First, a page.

(Underlined (here into ' ') by me).
The Bill did not contain either Clause (d) or Clause (e) of Section 2 (1). It, however, contained Section 17 (1) (b) in the same form as it is in the present Act. Section 19 (j) was also in the same form in the Bill, But there was no provision in the Bill corresponding to the present Section 20 (1). The Bill was introduced in the Legislative Assembly on August 19, 1955. The Bill was referred to a Joint Select Committee. The Joint Select Committee made certain changes in the Bill. The report of the Joint Select Committee and the Bill, as amended by it (hereinafter referred to as the Amended Bill)were published in the U. P. Gazette dated February 4, 1956. Clause (d) of Section 2 (1) and Section 20 (1) were incorporated in the Amended Bill by the Joint Select Committee. Clause (d) was introduced in the following form:--
^^dbekjrs cukus ds iz;kstuksads fy;s 1 tqykbZ 1955 ds iwoZ ;Fkkor fu'ikfnr (dulymade) fyf[kr iV~Vs ij gks] fdUrq ml ijdkfct O;fDr (holder);k ,slk vU; O;fDr tks ml O;fDr ds vk/kkj ij LoRo j[kus dk nkok djrk gks] mldksmldh f'k ds iz;kstuks ds fy; dke esa ykrk gks A**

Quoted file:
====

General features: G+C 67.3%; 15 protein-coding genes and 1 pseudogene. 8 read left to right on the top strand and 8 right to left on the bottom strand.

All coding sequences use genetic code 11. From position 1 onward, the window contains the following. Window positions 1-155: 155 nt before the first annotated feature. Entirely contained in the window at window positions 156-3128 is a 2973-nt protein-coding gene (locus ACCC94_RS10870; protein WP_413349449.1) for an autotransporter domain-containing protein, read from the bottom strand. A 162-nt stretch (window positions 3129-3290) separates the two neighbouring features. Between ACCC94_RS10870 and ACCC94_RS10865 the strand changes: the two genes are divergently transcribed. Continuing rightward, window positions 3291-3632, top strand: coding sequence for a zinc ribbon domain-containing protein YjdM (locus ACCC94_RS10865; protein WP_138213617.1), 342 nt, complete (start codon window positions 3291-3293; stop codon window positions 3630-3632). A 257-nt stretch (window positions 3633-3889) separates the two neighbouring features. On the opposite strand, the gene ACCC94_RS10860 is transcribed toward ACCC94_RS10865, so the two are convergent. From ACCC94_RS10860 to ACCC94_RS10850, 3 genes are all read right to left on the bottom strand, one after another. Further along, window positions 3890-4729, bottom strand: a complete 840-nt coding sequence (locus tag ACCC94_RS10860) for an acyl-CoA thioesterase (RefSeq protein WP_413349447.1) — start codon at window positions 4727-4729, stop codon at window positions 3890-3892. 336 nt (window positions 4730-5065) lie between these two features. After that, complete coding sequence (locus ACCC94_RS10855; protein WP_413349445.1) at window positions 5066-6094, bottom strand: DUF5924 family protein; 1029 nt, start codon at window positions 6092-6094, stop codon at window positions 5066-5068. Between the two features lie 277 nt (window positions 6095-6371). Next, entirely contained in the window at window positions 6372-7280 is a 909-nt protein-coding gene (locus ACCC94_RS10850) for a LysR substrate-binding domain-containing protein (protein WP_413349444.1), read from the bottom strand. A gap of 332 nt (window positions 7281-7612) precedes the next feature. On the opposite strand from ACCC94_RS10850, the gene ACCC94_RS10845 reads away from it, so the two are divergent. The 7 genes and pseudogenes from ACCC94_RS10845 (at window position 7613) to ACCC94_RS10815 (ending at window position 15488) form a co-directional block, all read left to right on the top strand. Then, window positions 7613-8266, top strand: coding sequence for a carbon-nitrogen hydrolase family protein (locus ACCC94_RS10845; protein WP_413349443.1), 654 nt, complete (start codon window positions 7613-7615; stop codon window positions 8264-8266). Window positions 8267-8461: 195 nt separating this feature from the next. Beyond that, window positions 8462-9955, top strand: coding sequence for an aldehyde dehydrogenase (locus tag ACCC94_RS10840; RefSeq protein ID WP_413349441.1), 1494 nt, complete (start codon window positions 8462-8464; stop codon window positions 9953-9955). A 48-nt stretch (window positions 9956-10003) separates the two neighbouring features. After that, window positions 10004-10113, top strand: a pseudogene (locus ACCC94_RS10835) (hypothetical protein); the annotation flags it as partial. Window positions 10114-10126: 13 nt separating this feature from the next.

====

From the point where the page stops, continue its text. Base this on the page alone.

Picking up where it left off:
The Amended Bill was placed before the Legislative Assembly and was passed on September 3, 1956, in the same form in which it had been submitted by the Joint Select Committee. In paragraph 6 of the counter-affidavit of Sri Narain Prasad filed on behalf of the State Government, it is admitted that the Bill, as amended by the Joint Select Committee, was considered and passed by the U. P. Vidhan Sabha on September 3, 1956, without any amendment. After a Bill is passed by the Legislative Assembly, the Secretary of the Assembly is required to re-number the clauses, revise and complete marginal notes and to make purely formal, verbal or consequential amendments. In exercise of his power to make formal amendments, the Secretary deleted the following words from Clause (d) of Section 2 (1) :--
^^fdUrq ml ij dkfct O;fDr (holder);k ,slk vU; O;fDr tks ml O;fDr ds vk/kkj ij LoRo j[kus dk nkok djrk gks] mldksf'k ds iz;kstuks ds fy;s dke esa ykrk gks A**
^^iV~Vs ij v/;kflr gks**
^^iV~Vs ij gks**
^^d bekjrs cukus ds iz;kstuksds fy;s 1 tqykbZ 1955 ds iwoZ ;Fkkor fu'ikfnr (dulymade) fyf[kr iV~Vs ij v/;kflr gks] vFkok**